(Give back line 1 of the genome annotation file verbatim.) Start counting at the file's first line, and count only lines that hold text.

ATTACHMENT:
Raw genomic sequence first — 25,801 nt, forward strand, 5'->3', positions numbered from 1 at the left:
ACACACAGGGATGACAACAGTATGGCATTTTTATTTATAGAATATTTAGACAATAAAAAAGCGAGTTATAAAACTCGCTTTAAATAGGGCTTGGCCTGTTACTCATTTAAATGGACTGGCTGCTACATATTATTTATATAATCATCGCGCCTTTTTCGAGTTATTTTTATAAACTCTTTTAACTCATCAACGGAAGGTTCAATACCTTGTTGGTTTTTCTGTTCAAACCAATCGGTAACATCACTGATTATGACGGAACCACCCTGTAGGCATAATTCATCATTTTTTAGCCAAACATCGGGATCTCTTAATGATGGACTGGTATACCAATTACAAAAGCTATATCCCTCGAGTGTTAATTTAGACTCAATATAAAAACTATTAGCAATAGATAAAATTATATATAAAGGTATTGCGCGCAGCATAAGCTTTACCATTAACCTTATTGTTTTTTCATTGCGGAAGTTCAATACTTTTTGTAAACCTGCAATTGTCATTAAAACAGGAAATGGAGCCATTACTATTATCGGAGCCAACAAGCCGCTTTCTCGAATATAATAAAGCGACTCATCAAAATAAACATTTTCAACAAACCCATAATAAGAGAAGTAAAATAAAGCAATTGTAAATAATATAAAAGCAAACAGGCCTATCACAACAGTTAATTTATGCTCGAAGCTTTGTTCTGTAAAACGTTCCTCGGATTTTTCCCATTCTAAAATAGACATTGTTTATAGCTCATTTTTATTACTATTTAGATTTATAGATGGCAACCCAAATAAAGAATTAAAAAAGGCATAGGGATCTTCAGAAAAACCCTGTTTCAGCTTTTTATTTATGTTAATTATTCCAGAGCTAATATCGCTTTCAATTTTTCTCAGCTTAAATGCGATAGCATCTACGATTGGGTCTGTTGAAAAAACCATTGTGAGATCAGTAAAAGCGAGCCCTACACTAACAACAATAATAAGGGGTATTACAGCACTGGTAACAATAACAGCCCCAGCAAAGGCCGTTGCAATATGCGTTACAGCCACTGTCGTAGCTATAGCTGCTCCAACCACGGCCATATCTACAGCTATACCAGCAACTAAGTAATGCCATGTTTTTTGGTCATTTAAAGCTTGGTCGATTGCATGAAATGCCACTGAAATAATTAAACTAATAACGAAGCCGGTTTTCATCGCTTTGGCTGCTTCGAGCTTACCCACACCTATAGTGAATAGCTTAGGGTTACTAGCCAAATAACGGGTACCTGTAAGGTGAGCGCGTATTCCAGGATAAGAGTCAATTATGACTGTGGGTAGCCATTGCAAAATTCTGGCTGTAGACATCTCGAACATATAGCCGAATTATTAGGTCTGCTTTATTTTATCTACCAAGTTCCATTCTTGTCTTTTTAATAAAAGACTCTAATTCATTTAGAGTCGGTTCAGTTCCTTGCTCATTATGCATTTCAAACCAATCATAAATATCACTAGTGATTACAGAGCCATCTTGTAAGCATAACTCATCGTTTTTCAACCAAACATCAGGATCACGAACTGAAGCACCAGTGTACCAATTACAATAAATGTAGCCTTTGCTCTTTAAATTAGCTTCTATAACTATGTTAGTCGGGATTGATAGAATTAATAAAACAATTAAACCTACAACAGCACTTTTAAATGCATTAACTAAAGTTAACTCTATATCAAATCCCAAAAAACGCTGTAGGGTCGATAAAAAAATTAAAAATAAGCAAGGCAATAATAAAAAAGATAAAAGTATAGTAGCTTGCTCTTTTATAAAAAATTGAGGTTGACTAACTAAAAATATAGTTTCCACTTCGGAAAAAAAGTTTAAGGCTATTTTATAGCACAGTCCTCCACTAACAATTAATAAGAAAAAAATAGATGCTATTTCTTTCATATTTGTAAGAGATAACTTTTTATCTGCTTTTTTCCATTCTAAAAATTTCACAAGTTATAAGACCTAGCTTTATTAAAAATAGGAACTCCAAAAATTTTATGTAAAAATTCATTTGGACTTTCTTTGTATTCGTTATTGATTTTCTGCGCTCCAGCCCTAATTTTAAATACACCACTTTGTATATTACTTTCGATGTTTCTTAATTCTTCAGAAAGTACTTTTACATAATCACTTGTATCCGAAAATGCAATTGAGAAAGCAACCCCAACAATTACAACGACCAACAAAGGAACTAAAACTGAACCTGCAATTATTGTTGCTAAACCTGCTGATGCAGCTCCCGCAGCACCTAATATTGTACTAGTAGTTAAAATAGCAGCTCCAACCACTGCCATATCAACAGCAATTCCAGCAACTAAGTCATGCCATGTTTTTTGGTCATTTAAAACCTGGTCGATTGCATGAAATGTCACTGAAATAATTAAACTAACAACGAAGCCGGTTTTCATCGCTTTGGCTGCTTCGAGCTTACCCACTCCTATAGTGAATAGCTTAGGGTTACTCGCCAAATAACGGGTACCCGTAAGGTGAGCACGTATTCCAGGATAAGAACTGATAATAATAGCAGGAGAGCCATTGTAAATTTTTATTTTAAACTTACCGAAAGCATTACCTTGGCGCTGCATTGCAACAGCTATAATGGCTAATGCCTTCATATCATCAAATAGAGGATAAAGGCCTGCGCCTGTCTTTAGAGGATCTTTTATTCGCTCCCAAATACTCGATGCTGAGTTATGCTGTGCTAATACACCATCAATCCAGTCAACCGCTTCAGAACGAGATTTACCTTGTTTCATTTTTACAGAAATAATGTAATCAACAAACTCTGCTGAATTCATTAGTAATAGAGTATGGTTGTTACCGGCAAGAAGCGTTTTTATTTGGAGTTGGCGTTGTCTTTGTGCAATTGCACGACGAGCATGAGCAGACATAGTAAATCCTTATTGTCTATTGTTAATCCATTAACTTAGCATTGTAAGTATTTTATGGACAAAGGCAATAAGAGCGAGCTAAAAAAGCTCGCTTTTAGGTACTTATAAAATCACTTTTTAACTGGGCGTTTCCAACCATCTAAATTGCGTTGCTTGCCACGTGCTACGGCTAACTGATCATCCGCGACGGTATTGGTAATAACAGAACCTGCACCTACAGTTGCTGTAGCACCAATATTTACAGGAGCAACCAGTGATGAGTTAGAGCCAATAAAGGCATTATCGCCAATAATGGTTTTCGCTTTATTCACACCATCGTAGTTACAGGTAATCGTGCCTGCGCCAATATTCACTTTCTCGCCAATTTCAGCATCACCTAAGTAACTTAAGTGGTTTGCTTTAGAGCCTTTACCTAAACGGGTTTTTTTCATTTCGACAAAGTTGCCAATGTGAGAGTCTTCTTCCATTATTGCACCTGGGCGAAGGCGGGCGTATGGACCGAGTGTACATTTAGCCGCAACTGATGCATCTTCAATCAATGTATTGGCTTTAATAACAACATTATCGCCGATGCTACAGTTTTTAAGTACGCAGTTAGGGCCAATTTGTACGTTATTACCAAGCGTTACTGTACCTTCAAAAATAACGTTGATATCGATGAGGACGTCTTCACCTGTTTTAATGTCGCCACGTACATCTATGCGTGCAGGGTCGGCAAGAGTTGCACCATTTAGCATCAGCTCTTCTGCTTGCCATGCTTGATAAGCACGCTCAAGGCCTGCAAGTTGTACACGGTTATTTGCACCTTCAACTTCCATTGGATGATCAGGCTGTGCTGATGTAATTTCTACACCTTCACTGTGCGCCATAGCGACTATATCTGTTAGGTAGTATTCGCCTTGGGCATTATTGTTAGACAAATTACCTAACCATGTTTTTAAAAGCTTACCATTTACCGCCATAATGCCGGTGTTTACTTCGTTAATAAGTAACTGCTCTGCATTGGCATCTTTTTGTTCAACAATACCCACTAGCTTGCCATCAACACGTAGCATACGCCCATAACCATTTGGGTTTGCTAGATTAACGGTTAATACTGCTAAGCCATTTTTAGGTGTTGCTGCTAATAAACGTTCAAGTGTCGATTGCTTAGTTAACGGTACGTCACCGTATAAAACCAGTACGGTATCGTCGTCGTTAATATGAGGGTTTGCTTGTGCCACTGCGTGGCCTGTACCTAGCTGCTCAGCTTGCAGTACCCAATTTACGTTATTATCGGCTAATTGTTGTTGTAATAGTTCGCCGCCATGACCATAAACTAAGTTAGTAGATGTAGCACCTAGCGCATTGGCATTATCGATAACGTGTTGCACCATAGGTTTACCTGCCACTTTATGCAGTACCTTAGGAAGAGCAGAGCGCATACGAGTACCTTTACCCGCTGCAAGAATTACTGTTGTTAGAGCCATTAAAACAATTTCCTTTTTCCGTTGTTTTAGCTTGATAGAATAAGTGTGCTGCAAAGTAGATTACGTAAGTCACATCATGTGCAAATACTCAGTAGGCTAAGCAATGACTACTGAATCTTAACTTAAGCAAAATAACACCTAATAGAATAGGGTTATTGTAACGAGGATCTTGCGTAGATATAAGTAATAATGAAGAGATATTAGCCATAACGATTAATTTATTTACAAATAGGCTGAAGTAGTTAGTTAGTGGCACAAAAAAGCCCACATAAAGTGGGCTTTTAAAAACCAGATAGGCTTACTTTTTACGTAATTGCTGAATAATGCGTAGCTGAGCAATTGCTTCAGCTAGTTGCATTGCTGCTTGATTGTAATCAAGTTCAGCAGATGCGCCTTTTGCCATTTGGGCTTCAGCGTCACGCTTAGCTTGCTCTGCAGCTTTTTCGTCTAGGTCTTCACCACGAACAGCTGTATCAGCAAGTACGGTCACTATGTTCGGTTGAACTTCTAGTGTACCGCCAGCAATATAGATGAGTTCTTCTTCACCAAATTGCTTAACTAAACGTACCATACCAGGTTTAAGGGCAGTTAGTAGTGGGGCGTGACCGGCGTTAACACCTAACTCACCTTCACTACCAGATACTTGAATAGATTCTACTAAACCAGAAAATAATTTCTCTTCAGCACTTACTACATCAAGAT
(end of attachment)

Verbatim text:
Raw genomic sequence first — 25,801 nt, forward strand, 5'->3', positions numbered from 1 at the left: